Friday, May 12, 2017

Pride Reading List 2017

Among the things that separates LGBTQ folks from our straight brothers and sisters is our love of literature. Many of us have been avid readers since we were young, when we sought and found comfort from the problems of the outside world in the pages of books. The following are new books by LGBTQ writers out just in time for Pride month and summer reading.

Friday, May 12, 2017

True Blue

An interview with singer/songwriter and Broadway actress Morgan James

If you haven’t heard Morgan James sing, then you don’t know what you’re missing. A white girl from Idaho with the voice of a black gospel choir soloist, James has careers on Broadway (Motown: The Musical, The Addams Family, and more) and as a singer/songwriter (her debut studio album came out in 2014). More recently, she released an EP and completed a new studio disc of original songs. She can also be seen performing Joni Mitchell’s Blue in its entirety on her YouTube channel ( In fact, if they’re still looking to cast the movie version of Sheila Weller’s Girls Like Us, about Joni Mitchell, Carole King, and Carly Simon, James would make a far better Joni than Taylor Swift. I spoke with Morgan in advance of her 2017 concert tour.

Friday, May 12, 2017

Too Much of a Good Thing?

The case of Guardians of the Galaxy 2

Let me start here by saying I absolutely loved the first Guardians of the Galaxy. After a lengthy spell of traditional superhero movies from Marvel, more dramatic than comedic, the film was a refreshing breath of air, an epic sci-fi action film that replaced a lot of the seriousness of the previous Marvel movies with some off-the-wall comedy, courtesy of director James Gunn and the blessing of Marvel. Considering how Marvel was building their Cinematic Universe, connecting all of their superhero films, it’s a miracle Guardians got made in the first place.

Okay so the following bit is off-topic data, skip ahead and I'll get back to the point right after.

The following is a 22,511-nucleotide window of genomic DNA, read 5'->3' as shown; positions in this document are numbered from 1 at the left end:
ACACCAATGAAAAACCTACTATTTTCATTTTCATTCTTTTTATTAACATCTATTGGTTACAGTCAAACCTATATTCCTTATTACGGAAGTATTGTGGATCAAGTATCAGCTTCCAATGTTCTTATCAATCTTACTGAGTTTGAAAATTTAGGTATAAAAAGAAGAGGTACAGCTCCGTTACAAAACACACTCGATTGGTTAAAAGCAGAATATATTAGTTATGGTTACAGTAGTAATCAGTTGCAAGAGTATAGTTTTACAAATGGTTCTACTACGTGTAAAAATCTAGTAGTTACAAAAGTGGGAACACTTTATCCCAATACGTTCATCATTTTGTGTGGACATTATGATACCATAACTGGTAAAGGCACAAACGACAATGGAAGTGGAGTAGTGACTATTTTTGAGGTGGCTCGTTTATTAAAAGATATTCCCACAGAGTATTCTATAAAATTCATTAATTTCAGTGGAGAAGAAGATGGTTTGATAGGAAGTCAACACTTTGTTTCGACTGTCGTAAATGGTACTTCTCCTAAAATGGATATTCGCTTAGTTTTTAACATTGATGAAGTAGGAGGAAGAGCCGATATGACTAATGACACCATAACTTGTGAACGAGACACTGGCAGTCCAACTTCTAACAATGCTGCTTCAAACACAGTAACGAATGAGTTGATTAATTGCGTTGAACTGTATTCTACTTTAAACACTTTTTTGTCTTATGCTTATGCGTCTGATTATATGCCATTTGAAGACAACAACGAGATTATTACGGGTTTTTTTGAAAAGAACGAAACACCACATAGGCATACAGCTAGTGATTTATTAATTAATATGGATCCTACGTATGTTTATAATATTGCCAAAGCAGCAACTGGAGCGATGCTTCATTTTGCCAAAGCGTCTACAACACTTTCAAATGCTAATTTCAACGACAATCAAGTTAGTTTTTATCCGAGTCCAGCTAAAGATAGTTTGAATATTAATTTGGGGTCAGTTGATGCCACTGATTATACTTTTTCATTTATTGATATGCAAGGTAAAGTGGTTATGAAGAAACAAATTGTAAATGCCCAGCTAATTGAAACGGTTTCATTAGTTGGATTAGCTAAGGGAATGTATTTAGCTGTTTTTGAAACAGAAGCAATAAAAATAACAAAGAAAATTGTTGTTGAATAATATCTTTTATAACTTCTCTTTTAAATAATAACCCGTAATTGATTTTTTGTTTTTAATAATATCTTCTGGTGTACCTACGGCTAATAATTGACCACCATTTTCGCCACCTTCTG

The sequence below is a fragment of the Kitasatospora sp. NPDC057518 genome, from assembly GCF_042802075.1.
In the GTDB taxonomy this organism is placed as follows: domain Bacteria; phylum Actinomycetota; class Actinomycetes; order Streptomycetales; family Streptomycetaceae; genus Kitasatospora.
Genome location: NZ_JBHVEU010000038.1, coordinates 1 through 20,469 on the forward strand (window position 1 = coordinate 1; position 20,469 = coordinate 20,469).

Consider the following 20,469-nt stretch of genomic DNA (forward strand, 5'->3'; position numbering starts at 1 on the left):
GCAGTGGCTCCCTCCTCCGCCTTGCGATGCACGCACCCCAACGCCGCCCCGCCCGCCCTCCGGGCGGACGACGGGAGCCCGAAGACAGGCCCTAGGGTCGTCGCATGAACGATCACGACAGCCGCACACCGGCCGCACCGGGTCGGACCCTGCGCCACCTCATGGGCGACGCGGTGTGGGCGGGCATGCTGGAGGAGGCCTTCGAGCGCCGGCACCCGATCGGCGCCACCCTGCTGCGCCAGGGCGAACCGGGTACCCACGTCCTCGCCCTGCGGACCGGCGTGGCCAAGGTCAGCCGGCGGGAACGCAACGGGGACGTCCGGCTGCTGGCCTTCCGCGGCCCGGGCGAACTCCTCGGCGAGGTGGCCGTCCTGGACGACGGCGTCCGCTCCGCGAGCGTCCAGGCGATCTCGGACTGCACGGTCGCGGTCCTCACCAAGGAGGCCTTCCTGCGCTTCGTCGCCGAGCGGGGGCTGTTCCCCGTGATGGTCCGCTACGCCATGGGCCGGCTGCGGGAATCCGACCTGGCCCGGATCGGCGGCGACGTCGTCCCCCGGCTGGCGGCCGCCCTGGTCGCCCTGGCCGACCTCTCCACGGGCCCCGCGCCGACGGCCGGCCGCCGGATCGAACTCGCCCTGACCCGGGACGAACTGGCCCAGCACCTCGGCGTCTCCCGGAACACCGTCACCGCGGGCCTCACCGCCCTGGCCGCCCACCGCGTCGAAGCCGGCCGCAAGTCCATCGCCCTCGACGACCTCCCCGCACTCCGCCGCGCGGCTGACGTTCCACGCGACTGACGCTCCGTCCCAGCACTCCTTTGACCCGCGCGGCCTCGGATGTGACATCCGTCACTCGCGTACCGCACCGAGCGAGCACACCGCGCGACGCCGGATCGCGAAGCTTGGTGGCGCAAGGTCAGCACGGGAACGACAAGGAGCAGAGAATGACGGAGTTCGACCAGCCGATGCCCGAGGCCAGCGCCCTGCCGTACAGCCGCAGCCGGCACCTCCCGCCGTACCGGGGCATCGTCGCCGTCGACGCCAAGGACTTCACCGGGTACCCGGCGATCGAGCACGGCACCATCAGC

In 1990, documentary filmmaker Jennie Livingston premiered her film uncovering the wild and unique “Ball Scene” that predominated N.Y.C. Harlem queer culture in the 1980s. Long before Ru Paul became the drag queen zeitgeist, drag royalty – Pepper LaBeija, Angie Xtravaganza, Willi Ninja, and Dorian Corey were tearing up Harlem in a celebration of gender fluidity and protest. The documentary film Paris is Burning is the story of these important pioneers of drag in the years before the AIDS crisis ravaged the gay community. Weekly, contestants would gather in dilapidated gymnasiums and auditoriums in Harlem to compete in runway shows. The politics were complex in this world where queens are divided into “houses” similar to the great fashion houses in Paris (e.g., the House of Chanel). While the competition was intense, the support was endless for these young people wrestling with sexual orientation and gender conformity. It is in Livingston’s film that we learn terms like “werking,” “walking,” and “reading,” as well as the roots of “voguing” long before Madonna hit the dance floor.

Friday, April 28, 2017

Bittersweet Wartime Romance

Their Finest– Gazing nostalgically through celluloid at the U.K. at war

Back in 1987 director John Boorman gave us the charming wartime, slice-of-life Hope and Glory which was a semi-autobiographical take on his own childhood growing up in England during World War II. That film had a specific look that made one feel they were watching a film from the 1940s. The new World War II romance Their Finest has that same look and feel, and the results are just as charming.


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